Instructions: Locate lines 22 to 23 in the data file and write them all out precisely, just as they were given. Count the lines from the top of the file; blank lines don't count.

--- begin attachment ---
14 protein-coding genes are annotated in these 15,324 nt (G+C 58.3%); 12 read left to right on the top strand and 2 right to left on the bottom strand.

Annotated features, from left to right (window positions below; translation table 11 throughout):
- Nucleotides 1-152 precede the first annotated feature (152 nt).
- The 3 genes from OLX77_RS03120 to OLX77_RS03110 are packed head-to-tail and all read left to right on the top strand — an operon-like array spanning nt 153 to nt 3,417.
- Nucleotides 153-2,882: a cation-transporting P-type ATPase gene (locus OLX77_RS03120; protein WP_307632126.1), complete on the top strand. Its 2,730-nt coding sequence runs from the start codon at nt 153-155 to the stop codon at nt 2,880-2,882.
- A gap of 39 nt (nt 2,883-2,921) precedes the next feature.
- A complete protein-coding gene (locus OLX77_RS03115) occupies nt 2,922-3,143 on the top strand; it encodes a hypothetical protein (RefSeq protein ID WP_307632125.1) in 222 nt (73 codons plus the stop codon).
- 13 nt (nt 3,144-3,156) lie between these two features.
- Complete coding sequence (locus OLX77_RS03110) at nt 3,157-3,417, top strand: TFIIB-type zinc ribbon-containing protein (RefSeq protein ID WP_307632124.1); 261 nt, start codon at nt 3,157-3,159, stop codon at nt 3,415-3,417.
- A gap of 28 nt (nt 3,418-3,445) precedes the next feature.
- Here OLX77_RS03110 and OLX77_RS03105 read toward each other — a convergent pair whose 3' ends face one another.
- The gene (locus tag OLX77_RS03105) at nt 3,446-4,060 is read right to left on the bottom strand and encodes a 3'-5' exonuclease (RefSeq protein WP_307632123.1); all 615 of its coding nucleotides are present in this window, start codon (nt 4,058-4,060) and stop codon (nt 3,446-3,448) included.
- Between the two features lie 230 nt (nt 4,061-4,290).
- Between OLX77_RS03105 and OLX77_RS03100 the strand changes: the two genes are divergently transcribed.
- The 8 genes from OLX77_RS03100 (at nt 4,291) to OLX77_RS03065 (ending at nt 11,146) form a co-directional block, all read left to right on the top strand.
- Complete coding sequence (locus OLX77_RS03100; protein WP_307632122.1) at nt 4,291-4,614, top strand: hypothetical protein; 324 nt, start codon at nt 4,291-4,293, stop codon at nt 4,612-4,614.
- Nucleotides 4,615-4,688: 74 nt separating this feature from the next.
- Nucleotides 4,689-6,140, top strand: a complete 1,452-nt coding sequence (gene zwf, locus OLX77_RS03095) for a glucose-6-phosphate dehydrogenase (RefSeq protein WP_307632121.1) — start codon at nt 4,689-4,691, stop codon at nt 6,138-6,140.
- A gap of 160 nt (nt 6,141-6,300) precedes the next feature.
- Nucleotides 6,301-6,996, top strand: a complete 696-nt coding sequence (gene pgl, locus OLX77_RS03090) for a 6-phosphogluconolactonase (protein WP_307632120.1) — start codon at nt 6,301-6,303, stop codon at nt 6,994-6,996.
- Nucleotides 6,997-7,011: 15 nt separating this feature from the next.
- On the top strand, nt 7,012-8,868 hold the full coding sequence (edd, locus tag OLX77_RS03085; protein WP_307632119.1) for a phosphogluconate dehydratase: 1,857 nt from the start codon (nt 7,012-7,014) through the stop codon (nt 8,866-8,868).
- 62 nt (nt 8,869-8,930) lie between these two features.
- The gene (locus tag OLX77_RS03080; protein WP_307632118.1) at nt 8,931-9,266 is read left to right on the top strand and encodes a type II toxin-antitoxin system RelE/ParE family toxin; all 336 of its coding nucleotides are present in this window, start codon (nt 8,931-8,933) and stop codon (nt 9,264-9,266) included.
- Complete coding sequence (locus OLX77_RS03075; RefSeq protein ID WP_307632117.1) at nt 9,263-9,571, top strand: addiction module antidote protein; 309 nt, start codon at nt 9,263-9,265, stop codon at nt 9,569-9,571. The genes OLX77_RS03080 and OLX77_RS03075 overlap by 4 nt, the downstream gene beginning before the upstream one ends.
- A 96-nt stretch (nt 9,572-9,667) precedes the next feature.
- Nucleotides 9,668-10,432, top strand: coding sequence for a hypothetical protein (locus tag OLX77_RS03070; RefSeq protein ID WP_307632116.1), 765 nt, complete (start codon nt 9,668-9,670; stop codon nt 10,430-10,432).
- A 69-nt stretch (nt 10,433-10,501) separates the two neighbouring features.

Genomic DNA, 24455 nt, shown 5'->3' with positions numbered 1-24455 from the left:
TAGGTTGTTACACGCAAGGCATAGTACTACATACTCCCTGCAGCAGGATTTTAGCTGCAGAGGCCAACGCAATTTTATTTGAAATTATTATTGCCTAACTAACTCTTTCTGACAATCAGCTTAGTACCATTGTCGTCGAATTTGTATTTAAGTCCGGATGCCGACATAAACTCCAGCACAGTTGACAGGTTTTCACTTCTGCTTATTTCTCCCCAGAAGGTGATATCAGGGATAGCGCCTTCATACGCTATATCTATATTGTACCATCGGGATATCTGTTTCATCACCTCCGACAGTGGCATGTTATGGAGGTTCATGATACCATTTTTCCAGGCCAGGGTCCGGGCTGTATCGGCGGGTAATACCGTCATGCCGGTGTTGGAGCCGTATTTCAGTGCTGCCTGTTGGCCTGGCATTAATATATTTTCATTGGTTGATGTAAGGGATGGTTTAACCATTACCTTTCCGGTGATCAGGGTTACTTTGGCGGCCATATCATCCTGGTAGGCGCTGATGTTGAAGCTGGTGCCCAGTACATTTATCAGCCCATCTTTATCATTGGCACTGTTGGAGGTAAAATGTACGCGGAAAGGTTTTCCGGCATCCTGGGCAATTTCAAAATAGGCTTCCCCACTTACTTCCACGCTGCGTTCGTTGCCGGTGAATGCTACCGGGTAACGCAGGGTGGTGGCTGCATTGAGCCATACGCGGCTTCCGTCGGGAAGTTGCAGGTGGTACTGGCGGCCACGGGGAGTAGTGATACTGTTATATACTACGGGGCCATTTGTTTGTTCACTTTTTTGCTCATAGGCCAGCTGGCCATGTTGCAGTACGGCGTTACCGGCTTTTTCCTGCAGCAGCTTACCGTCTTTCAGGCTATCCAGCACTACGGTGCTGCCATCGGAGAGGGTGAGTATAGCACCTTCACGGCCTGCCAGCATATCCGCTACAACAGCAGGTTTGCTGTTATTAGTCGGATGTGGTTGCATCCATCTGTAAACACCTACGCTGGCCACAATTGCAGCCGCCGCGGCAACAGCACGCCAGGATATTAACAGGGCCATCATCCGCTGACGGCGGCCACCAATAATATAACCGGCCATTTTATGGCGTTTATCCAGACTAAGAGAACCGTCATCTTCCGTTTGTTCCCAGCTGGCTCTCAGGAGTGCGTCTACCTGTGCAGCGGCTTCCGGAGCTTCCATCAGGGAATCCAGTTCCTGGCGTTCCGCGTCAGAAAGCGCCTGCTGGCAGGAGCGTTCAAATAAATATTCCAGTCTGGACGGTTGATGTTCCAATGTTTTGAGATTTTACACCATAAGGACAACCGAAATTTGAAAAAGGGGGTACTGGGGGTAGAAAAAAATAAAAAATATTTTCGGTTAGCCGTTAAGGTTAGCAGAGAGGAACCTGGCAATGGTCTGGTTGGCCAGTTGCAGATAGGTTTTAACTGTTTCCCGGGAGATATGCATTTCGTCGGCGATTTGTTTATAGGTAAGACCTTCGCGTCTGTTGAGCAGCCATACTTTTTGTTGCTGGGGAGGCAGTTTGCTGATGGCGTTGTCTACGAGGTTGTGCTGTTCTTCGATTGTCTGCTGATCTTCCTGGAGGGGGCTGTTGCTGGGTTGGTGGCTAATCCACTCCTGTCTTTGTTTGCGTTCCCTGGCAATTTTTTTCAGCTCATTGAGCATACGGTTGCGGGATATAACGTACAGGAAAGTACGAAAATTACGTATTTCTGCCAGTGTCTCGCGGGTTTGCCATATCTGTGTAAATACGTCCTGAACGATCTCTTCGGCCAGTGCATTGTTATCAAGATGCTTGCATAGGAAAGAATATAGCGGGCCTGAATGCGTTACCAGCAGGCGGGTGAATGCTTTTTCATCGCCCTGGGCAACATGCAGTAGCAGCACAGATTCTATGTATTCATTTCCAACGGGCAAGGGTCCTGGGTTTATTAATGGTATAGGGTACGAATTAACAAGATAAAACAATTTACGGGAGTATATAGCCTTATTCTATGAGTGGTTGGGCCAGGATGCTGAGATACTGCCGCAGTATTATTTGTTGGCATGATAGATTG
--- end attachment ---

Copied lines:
- On the top strand, nt 7,012-8,868 hold the full coding sequence (edd, locus tag OLX77_RS03085; protein WP_307632119.1) for a phosphogluconate dehydratase: 1,857 nt from the start codon (nt 7,012-7,014) through the stop codon (nt 8,866-8,868).
- 62 nt (nt 8,869-8,930) lie between these two features.